Right now it’s just a muddy field surrounded by trees, but by next year there could be houses on this spot.
A land lottery for the new Whistle Bend subdivision starts next month.
“This represents a huge step in a process that dates back many, many years,” said Mayor Bev Buckway, standing at a podium set up on a new stretch of road. “It represents hundreds of hours of consultation, thousands of hours of work and of course millions of dollars of community investment.”
With a $250 million price tag, the Whistle Bend subdivision is by far the largest development ever undertaken in the territory, said Elaine Taylor, the Yukon’s minister of Community Services.
While the city designed the project, it’s the Yukon government that’s developing it.
The territory will recoup the full development cost of the subdivision from the sale of lots, but it isn’t looking to make a profit. On average, a new lot in Whistle Bend will be 6.5 per cent below market value.
“It certainly wont impede or negatively impact the price of land in other parts of the city,” said Taylor.
It’s still not cheap, though.
The price of a single family lot starts at $104,00 with multifamily lots starting at $180,000.
Duplex lots are a little less expensive. They start at $76,000. However, they have to be bought in sets of two.
Habitat for Humanity will be given a pair of lots to build its own duplex.
With 90 single family lots, eight duplexes and seven multifamily lots, there will be room for 262 units in the first phase of the subdivision.
With 22 per cent growth in the last 10 years, it’s been a challenge keeping up with the housing demand, said Buckway.
“We know we got caught in a housing crunch,” she said. “We did not have lots available, and so we’re trying to keep ahead of that lot inventory that we’ve set out. This is just the perfect way to do it.”
There are eight phases plotted for the subdivision.
Originally it was only five phases, but that changed this summer to give the project more flexibility in meeting market demand, said Pat Molloy, the territory’s director of infrastructure development.
Each phase will include about 150 lots.
The average lots will be a little smaller than what people are used to elsewhere in the city, said Kinden Kosick, a Whitehorse city planner.
“This is one of the last large development areas in the city, so we want to be able to put as much development here as we can, so we can keep inside of our urban containment boundary and not go into untouched wilderness areas around the city.”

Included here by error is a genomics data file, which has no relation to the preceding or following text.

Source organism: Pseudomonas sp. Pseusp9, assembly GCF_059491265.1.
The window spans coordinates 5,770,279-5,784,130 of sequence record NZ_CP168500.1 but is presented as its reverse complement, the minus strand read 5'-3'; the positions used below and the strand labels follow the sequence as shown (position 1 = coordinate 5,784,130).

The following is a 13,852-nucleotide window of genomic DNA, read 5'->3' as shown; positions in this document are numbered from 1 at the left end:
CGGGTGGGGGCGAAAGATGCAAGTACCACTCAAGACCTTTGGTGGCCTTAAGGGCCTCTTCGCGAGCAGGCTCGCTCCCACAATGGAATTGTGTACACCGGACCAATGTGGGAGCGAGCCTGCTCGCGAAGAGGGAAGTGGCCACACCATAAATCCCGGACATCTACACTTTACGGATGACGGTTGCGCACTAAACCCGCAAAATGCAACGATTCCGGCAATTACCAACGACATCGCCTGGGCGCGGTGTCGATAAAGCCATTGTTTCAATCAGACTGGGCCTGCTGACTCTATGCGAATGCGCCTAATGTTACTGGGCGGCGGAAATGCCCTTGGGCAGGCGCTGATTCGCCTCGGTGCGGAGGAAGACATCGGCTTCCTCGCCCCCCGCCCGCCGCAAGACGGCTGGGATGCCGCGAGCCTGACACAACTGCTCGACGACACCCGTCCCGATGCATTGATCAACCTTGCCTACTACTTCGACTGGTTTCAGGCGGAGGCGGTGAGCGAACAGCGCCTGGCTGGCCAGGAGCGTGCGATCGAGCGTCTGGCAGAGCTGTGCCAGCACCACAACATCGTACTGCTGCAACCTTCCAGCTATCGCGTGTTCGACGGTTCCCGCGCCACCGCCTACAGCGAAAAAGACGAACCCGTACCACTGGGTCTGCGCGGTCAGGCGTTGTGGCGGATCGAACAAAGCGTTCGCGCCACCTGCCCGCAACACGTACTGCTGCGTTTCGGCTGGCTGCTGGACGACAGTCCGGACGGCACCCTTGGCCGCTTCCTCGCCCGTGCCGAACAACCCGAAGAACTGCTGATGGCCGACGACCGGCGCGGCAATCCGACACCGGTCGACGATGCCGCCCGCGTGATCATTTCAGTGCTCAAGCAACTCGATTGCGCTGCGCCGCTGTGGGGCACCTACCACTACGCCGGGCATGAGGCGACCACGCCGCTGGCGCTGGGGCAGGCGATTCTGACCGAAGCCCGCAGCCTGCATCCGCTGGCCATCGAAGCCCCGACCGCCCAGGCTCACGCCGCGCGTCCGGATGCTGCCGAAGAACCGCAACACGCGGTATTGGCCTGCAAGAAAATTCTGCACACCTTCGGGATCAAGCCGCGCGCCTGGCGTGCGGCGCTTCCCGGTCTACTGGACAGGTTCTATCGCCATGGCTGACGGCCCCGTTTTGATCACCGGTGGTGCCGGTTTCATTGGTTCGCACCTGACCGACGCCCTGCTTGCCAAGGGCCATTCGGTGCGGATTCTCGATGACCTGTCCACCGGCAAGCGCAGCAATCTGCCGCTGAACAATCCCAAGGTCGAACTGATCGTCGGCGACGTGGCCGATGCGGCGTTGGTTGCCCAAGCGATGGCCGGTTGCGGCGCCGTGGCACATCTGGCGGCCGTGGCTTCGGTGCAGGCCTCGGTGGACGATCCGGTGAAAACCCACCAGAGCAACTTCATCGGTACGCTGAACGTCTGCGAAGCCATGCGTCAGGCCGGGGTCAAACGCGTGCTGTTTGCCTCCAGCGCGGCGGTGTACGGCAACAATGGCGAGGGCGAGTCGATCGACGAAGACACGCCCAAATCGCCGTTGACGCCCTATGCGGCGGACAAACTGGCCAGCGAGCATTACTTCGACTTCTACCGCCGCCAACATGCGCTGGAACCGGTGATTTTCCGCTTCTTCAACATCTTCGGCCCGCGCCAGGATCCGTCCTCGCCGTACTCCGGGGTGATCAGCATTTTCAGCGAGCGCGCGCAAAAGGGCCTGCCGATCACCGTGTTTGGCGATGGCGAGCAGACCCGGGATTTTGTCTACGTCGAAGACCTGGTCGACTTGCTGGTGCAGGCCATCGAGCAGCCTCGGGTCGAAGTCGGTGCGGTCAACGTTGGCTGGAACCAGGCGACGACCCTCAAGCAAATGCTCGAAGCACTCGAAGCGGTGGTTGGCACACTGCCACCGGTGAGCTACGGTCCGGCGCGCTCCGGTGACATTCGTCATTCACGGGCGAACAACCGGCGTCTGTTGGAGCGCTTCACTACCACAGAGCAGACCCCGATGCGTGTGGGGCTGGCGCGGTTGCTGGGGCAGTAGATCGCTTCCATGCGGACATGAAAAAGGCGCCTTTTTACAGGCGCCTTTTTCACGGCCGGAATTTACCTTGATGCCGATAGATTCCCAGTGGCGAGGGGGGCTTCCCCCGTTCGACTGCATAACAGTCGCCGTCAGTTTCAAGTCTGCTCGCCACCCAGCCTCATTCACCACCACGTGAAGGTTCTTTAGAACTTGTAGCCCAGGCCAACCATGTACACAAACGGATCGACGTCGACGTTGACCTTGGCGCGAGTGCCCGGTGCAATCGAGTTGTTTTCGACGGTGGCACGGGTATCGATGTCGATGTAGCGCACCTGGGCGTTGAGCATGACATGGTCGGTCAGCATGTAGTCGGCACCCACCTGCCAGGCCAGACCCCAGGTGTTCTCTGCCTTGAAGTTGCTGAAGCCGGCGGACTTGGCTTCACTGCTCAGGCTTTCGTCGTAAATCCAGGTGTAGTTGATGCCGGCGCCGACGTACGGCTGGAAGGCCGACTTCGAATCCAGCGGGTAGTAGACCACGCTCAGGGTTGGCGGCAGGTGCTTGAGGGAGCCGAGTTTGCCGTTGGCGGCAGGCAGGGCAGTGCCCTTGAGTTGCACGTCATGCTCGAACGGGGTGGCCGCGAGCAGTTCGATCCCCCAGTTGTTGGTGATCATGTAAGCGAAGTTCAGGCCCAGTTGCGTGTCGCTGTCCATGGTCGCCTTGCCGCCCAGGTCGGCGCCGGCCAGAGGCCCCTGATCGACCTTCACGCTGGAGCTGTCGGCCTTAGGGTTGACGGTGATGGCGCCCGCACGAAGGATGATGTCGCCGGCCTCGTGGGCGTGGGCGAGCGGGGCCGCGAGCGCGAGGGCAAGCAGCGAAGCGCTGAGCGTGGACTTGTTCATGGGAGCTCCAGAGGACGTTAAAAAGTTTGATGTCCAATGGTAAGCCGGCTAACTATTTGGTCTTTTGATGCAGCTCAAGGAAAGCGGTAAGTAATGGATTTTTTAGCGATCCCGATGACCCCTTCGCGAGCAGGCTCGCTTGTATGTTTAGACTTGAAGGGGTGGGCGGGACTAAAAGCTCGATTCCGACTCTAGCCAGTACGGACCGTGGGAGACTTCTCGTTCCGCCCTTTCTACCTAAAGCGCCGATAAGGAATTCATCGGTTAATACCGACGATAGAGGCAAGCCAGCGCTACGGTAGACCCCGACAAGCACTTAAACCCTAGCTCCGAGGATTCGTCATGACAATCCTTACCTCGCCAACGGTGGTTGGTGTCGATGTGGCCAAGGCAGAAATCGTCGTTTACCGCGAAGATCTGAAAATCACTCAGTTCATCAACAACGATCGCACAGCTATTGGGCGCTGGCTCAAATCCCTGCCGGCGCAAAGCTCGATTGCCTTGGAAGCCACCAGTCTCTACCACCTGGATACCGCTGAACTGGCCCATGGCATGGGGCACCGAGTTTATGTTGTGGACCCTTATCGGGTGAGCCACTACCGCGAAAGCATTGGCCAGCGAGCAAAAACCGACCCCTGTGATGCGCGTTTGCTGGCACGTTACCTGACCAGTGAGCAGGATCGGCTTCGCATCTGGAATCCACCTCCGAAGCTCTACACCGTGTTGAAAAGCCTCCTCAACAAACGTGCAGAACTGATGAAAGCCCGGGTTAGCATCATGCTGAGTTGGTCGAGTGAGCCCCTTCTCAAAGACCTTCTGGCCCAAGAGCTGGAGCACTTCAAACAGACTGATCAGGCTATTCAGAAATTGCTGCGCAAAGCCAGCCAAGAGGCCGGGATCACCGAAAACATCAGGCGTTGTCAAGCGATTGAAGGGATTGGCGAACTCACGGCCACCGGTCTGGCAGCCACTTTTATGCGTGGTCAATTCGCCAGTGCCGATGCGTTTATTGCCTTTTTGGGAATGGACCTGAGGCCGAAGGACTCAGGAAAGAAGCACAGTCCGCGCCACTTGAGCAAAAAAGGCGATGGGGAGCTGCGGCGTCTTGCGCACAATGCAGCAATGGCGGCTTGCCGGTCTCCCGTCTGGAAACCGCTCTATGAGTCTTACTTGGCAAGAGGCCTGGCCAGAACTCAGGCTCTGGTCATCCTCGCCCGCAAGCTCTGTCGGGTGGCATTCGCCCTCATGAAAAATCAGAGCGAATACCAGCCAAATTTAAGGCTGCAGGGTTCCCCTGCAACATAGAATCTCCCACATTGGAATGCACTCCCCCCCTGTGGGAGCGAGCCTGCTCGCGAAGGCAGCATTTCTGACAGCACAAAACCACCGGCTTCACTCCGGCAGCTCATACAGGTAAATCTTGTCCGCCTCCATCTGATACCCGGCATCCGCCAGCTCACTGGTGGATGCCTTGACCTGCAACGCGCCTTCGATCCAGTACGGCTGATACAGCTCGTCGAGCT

“We think that because we live here that we have all sorts of available land, but that is not the case,” added Buckway.
Planning for Whistle Bend started six years ago. The final plans for the subdivision were approved by the city in 2009.
The engineering had to be revised last year after it was discovered that the plans for drainage wouldn’t work.
Additional trees had to be cleared and 200,000 cubic metres of sand was moved around to raise lot levels so water would drain properly.
That ended up landing the Yukon government in court.
Norcope Enterprises, which held the contract to install the subsurface infrastructure, sued the government over the way that additional work was awarded. The company parked several rock trucks and other equipment around the legislature to protest the government’s actions.
The suit was eventually settled out of court.
Despite this drama, work never stopped.
“We’re still on time, and we’re still on budget,” said Taylor. “When it comes to large contracts, huge development initiatives like Whistle Bend, the single-largest development in Yukon history, there will be some challenges along the way.”
The lottery for the first 111 lots will open Sept. 26.
More lots will go up for sale next year, when the second phase is ready. The six additional phases will be developed as needed.
When Whistle Bend is complete, there is expected to be room for up to 8,000 people, or 3,600 families.
Contact Josh Kerr at